Although severely affected by the spate of recent economic upheavals, the Latin American direct-to-home (DTH) satellite television services industry remains undeterred in its quest for stability and profitability, according to a recent analysis from Frost & Sullivan. The consulting firm reveals that revenues in this industry totaled U.S. $1.3 billion in 2001 and are projected to reach $2.8 billion by 2008.
The market is largely controlled by two equally successful companies: Sky and DIRECTV Latin America. While Sky has chosen to focus on a few key country markets, DIRECTV has attempted to capture a wider audience by spreading its business across several countries. However, the company is now working on adding new satellite capacity, mindful of the opportunities to be found in providing country-specific programming packages, according to the analysis.
Tailoring programming packages to suit the needs of a particular country seems to be the trend in DTH services markets around the world. Currently, although many DTH providers have shown encouraging growth in subscriber numbers, they are plagued by mounting operational and other costs.
"Given the differences in regulatory, licensing, and cultural issues and viewing populations, DTH service operators should focus on creating services that address each individual country market in order to succeed," says Patrick French, Frost & Sullivan analyst.
The advent of new, high-quality digital cable television (TV) systems further poses a threat to the DTH services market. To prevent customers from migrating to cable TV services, DTH providers must focus on developing a long-term relationship with them. By integrating interactive capabilities into basic service packages, they can give greater value and earn customer loyalty.
"The integration of interactive services is essential to remain competitive as more terrestrial service providers offer bundles of services - telephony, Internet access, and pay TV - in markets throughout Latin America," explained Mr. French.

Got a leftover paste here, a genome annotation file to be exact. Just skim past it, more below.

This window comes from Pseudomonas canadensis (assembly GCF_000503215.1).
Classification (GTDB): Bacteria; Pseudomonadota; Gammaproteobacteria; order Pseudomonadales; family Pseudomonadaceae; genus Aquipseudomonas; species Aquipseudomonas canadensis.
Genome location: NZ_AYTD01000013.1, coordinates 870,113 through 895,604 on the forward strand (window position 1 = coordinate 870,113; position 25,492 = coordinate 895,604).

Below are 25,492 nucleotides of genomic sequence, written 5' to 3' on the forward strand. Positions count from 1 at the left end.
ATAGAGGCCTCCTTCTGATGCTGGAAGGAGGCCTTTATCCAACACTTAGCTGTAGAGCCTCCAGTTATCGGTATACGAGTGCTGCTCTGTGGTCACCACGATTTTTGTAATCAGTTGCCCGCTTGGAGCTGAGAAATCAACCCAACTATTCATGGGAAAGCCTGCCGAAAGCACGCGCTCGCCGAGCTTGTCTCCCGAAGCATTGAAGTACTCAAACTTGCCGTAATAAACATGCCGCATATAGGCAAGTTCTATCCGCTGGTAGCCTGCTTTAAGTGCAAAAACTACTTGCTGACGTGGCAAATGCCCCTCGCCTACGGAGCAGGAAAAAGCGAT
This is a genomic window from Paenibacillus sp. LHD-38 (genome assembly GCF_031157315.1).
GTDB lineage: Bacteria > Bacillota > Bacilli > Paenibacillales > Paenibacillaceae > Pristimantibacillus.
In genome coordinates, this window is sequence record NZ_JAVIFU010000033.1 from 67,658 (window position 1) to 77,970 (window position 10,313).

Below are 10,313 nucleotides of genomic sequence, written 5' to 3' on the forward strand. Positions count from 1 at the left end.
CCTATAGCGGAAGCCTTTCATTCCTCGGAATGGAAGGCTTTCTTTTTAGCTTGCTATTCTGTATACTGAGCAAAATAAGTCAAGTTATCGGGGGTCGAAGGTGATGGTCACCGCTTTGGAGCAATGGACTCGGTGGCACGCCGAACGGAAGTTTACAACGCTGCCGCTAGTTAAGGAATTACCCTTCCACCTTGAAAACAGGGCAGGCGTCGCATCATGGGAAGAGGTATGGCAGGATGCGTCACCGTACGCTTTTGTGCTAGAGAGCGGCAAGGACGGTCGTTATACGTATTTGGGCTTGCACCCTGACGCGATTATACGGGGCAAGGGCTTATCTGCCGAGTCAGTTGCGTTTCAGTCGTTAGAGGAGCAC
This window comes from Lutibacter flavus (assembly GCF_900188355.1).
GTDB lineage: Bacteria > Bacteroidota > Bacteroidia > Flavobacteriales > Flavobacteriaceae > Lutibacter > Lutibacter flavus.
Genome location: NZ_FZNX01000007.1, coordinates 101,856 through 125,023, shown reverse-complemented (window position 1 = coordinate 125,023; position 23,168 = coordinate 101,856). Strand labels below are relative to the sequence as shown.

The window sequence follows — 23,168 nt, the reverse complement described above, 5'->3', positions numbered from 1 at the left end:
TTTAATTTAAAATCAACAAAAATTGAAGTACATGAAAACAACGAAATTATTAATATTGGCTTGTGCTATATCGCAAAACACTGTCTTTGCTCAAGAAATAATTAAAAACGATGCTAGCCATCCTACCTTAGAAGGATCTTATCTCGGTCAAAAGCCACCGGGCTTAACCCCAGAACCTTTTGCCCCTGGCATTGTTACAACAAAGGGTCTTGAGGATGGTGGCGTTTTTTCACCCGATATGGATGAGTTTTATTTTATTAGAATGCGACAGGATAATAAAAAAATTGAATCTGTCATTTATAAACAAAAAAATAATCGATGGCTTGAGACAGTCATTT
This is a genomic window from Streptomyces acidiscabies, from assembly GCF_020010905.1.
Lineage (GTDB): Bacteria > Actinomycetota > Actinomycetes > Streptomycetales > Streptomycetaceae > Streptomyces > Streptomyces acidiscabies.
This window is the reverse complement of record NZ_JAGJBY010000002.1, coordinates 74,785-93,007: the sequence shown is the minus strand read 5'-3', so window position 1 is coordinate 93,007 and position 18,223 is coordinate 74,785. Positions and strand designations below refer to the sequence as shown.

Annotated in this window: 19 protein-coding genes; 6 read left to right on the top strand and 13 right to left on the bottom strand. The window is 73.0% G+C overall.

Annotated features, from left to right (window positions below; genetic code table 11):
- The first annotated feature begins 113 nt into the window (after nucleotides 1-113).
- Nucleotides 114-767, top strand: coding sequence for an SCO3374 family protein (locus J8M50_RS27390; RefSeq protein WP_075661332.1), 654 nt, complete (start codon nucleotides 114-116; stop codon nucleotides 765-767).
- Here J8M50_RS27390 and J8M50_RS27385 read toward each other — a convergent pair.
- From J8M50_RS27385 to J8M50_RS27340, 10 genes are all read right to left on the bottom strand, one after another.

On the brighter side, a growing breed of customers that are willing to pay more for a wider range of services bodes well for DTH providers. They have the requisite channel capacity and economies of scale of regional coverage to cater to a growing breed of customers that are willing to pay more for better services.
The following is a list of key industry participants: Cabletel; Cablevisión S.A.; CanalSatellite Caraibes / Vivendi Universal / Canal Plus Group; Casa Editorial El Tiempo S.A.; Cisneros Group of Companies; DIRECTV Latin America LLC; DIRECTV of Chile; Galaxy Brasil Ltda.; Galaxy Entertainment Argentina S.A.; Galaxy Entertainment de Venezuela; Galaxy Entretenimiento de Colombia Ltda.; Globo Cabo S.A.; Grupo Clarin S.A.; Grupo Galaxy Mexicana S.A. de C.V.; GRUPO TECSAT; Grupo Televisa S.A.; Hughes Electronics Corp.; Innova, S. de R.L. de C.V.; Intelsat; Liberty Media Corp.; Megacable S.A. de C.V.; Metrópolis-Intercom S.A.; Multicanal S.A.; MVS Multivision S.A.; Nahuelsat S.A.; Net Sat Serviços Ltda.; News Corp.; OpenTV; Organizações Globo; PanAmSat Corp.; Radio Cadena Iberoamericana (RTI); Radio Cadena Nacional (RCN); SatMex S.A. de C.V.; SKY Argentina SCA; SKY Colombia S.A.; Sky Multi Country LLC; Supercable; Tevecap S.A.; TiVo, Inc.; UnitedGlobalCom, Inc.; and VTR GlobalCom, S.A.
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